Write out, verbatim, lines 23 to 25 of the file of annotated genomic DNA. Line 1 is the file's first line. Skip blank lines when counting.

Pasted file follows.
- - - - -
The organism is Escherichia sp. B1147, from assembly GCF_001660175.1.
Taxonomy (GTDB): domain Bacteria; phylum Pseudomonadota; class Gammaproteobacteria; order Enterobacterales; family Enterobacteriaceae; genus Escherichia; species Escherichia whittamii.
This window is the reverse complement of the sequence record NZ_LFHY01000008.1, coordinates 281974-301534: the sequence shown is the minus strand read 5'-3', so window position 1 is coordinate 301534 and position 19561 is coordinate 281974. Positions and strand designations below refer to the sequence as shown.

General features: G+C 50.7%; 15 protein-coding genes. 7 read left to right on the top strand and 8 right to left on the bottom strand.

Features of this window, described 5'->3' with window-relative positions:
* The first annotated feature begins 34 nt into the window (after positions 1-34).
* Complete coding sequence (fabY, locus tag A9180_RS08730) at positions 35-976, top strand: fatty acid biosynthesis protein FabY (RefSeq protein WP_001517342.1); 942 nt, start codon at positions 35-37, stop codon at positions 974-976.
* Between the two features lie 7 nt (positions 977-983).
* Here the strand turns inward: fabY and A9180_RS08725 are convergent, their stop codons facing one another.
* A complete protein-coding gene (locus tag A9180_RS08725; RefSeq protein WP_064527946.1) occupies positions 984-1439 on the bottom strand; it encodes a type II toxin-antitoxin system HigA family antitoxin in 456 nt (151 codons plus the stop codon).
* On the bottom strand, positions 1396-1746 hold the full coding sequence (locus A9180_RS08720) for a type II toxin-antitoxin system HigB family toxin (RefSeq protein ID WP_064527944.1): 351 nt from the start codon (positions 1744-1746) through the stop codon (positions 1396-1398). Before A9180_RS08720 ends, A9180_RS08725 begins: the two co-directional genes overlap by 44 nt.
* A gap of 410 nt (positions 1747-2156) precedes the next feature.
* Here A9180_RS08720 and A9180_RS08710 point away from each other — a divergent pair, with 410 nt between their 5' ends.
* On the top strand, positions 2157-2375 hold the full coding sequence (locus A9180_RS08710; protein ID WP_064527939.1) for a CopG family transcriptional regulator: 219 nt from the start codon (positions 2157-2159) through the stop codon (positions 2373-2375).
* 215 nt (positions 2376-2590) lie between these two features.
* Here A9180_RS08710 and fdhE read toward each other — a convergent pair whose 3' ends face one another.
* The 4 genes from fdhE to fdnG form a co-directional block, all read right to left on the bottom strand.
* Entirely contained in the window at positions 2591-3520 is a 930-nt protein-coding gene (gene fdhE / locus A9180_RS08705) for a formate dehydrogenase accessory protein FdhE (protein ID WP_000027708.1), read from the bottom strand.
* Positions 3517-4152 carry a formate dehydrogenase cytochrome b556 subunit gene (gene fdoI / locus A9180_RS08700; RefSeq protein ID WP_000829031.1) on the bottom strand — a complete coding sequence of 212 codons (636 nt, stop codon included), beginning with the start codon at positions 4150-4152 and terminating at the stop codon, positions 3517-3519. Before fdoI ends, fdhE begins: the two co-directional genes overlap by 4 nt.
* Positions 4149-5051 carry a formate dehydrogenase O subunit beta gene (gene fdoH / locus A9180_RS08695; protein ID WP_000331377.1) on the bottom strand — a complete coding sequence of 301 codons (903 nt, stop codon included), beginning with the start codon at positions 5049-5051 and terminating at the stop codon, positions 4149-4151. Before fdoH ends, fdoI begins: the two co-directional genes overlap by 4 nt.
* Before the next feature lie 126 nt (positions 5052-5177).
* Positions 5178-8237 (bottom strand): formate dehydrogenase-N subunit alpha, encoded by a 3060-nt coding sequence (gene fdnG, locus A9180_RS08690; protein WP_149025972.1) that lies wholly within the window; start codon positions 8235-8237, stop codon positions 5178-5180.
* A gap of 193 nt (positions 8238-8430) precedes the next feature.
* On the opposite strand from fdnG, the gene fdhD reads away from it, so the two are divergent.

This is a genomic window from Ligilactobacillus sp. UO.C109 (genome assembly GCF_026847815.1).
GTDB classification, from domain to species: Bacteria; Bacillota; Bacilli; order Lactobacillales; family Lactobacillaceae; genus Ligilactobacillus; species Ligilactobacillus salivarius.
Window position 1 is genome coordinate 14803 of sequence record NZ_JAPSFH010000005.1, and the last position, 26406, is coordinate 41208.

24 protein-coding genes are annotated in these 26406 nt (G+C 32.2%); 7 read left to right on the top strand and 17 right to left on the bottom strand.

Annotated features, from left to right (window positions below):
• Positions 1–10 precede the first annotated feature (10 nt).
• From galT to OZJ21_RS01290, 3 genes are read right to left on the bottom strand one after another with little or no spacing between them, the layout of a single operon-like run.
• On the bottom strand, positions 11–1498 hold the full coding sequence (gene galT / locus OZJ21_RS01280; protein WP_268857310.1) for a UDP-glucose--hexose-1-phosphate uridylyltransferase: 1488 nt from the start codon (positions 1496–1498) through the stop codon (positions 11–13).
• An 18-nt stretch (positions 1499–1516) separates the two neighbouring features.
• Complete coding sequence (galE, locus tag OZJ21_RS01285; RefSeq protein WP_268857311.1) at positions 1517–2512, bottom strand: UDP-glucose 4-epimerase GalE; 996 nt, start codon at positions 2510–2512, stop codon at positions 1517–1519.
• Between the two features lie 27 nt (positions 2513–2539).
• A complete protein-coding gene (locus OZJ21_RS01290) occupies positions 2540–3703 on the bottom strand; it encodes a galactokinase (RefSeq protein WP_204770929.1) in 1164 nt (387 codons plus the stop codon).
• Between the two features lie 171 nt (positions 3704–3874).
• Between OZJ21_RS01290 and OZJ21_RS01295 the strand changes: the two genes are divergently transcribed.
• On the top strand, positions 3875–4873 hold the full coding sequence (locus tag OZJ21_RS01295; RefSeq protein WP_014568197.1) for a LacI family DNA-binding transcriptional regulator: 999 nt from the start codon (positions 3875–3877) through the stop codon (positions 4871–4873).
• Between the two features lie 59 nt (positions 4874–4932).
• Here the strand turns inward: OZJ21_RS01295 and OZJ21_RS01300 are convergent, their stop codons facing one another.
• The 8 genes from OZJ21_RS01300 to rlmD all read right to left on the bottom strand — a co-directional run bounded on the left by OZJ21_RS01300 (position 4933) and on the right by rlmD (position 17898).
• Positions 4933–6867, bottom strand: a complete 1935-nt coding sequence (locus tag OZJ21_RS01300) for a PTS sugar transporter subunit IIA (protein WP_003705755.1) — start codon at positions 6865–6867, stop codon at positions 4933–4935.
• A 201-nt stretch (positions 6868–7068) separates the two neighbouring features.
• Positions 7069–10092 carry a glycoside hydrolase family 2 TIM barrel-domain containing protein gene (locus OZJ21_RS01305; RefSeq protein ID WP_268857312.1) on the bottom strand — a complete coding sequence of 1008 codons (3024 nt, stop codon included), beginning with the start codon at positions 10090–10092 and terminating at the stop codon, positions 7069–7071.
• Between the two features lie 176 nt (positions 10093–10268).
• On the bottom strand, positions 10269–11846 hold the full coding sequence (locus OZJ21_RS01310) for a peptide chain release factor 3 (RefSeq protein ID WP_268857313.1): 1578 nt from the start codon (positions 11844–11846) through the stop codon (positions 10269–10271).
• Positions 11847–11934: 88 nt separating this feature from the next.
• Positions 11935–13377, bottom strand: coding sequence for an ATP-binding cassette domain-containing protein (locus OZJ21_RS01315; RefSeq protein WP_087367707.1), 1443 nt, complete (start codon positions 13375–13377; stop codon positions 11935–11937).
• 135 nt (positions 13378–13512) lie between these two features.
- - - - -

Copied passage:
* A gap of 193 nt (positions 8238-8430) precedes the next feature.
* On the opposite strand from fdnG, the gene fdhD reads away from it, so the two are divergent.

This is a genomic window from Ligilactobacillus sp. UO.C109 (genome assembly GCF_026847815.1).